Corneal Disease and Contact Lenses

If you have read some of the previous contact lens blogs, you know that one possible sign of corneal disease is a difficulty with regular contact lenses and high astigmatism. Also included among the symptoms listed in those blogs are glasses that are never quite clear and frequent changes in your vision. These symptoms are likely pointing to a specific corneal condition called keratoconus. This disease is a progressive thinning of the cornea such that it becomes deformed and distorts the light that reaches the eye.

If you have these symptoms, does that mean it is just something you have to live with? Well, yes and no. There is no “magic pill” to make keratoconus go away, but that does not mean you have to deal with blurry vision for the rest of your life. Glasses, however, are not going to be a lot of help to you from now on. This is where specialty contact lenses come in.

When the cornea is irregular in shape and light is getting distorted as it enters the eye, the best solution is to give the front of the eye a new front surface that is nice, smooth, and round. This usually means that your eye will be fit with some sort of rigid contact lens. Rigid lenses hold their shape, unlike soft lenses, and therefore can provide a much clearer image to the eye. Said another way, because it is rigid, it hide the fact that the cornea is distorted.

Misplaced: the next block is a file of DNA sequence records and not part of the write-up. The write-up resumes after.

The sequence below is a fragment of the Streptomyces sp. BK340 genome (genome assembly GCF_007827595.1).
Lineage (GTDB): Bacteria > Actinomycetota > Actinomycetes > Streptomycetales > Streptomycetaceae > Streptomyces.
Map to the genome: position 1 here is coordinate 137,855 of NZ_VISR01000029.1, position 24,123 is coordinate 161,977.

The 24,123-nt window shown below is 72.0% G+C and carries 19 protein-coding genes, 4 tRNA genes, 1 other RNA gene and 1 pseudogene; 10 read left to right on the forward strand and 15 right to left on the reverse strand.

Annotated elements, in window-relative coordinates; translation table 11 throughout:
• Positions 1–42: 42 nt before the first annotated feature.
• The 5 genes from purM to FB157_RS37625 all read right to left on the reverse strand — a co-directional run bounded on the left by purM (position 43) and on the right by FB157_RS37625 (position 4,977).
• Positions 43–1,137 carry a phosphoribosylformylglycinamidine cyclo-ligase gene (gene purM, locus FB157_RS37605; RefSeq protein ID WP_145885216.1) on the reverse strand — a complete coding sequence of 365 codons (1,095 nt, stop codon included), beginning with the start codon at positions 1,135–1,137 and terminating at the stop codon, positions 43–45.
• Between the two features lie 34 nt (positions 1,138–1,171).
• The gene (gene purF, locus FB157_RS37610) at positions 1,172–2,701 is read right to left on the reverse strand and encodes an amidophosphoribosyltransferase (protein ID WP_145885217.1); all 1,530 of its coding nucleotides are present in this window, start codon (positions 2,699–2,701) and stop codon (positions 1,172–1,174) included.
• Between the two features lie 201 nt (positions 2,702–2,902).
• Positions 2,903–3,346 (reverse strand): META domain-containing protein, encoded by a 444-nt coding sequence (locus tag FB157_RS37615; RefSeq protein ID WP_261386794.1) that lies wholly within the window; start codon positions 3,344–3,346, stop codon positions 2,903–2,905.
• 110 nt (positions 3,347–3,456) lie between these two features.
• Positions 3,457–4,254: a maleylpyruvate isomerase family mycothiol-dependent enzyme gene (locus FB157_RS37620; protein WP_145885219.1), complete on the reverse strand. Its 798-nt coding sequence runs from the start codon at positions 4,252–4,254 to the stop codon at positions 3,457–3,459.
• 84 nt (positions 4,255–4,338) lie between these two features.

Have you heard that hard lenses are uncomfortable and fall out a lot? This is absolutely untrue. In general terms, lenses are not comfortable because they are hard or soft, they are comfortable because they are big or small. Historically, soft lenses have been bigger and hard lenses have been small so they have gotten a bad rep for being uncomfortable. However in the last few years, companies have started making large, hard lenses that provide excellent clear vision and are very comfortable.

I learned how to fit these types of specialty lenses for deformed and diseased corneas during my residency. I have had a lot of success with the large, hard lenses called scleral lenses. If you are having trouble finding clear, comfortable vision, please contact me about specialty lenses. For many, it is life-changing. It may be life-changing for you.

Dr. Seth


 

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